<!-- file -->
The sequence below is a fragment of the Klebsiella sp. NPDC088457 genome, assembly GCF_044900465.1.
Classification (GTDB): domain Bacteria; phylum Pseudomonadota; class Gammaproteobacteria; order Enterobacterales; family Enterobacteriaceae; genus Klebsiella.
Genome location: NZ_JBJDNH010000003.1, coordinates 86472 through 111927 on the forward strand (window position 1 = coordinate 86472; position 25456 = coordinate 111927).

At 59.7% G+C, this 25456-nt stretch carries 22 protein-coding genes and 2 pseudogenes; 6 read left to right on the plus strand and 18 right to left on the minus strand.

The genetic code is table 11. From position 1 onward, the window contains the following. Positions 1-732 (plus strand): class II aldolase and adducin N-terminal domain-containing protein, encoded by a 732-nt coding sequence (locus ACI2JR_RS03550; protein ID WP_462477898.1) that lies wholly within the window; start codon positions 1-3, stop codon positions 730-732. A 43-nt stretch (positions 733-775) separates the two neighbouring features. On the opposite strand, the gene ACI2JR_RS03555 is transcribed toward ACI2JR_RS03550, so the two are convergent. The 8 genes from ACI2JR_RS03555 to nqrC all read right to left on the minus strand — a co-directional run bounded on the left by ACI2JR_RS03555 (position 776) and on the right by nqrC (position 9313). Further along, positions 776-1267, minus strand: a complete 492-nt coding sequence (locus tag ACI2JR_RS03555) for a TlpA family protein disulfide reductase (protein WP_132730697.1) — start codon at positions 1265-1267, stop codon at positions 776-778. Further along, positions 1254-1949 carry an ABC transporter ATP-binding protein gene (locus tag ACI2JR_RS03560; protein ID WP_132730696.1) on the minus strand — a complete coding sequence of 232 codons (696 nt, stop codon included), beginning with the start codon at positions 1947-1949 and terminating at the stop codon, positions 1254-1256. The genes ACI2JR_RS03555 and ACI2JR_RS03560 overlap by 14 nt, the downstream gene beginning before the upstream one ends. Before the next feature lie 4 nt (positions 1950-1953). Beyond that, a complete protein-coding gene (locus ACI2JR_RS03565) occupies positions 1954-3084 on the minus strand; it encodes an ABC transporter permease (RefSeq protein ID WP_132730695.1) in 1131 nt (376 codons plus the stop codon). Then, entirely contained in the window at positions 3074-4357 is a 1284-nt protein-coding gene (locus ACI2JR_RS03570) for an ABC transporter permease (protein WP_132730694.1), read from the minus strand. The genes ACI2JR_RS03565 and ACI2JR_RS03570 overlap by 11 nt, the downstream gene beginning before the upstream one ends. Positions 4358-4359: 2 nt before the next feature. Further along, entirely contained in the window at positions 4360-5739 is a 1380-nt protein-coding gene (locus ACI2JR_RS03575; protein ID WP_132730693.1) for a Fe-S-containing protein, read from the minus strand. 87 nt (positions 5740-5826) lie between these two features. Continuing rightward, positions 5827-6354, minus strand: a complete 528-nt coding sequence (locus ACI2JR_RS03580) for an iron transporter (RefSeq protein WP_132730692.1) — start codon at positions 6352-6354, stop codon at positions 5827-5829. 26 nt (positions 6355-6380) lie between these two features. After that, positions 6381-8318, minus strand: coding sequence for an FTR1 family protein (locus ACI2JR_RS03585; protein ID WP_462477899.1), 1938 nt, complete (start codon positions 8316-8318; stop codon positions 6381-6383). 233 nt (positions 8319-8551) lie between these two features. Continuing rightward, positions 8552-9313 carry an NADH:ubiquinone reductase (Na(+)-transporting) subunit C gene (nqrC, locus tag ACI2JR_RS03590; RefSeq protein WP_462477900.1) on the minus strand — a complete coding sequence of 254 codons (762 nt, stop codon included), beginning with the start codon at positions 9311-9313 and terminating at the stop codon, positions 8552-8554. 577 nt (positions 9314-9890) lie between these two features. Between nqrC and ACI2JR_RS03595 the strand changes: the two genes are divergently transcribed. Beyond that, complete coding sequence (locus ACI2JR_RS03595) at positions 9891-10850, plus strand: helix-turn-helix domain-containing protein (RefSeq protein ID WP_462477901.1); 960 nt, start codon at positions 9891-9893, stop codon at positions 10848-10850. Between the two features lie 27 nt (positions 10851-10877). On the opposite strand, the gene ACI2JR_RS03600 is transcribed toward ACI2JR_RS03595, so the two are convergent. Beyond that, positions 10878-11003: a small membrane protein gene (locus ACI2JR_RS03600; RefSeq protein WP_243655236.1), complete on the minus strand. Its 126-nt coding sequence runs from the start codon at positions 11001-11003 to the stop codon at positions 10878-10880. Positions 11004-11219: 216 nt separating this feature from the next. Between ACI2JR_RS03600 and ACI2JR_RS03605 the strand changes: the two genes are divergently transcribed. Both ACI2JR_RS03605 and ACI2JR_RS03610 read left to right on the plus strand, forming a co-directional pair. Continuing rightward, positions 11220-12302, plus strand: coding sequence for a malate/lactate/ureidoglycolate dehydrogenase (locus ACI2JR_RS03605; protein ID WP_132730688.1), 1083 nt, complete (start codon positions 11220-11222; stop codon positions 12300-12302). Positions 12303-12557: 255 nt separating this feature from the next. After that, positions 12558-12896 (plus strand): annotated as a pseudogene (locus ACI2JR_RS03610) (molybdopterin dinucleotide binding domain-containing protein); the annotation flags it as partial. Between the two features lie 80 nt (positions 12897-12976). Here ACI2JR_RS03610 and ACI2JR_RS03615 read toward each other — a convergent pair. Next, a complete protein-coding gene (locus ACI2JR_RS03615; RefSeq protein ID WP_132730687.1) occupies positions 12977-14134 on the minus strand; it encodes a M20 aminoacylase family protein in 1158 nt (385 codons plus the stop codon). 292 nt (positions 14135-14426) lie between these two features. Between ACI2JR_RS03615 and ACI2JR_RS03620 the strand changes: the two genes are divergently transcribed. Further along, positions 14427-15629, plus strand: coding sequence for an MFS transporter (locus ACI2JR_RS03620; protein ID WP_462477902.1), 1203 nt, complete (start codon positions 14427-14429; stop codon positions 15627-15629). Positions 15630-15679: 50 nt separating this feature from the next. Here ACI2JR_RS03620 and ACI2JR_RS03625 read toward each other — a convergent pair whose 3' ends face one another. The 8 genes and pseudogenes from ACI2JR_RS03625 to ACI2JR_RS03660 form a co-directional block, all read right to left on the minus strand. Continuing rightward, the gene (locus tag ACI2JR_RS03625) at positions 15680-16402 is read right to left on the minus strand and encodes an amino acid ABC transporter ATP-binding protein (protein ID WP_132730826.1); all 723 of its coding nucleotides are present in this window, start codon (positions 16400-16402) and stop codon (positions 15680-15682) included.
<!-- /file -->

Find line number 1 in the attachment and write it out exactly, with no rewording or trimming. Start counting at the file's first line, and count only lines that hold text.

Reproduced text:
The sequence below is a fragment of the Klebsiella sp. NPDC088457 genome, assembly GCF_044900465.1.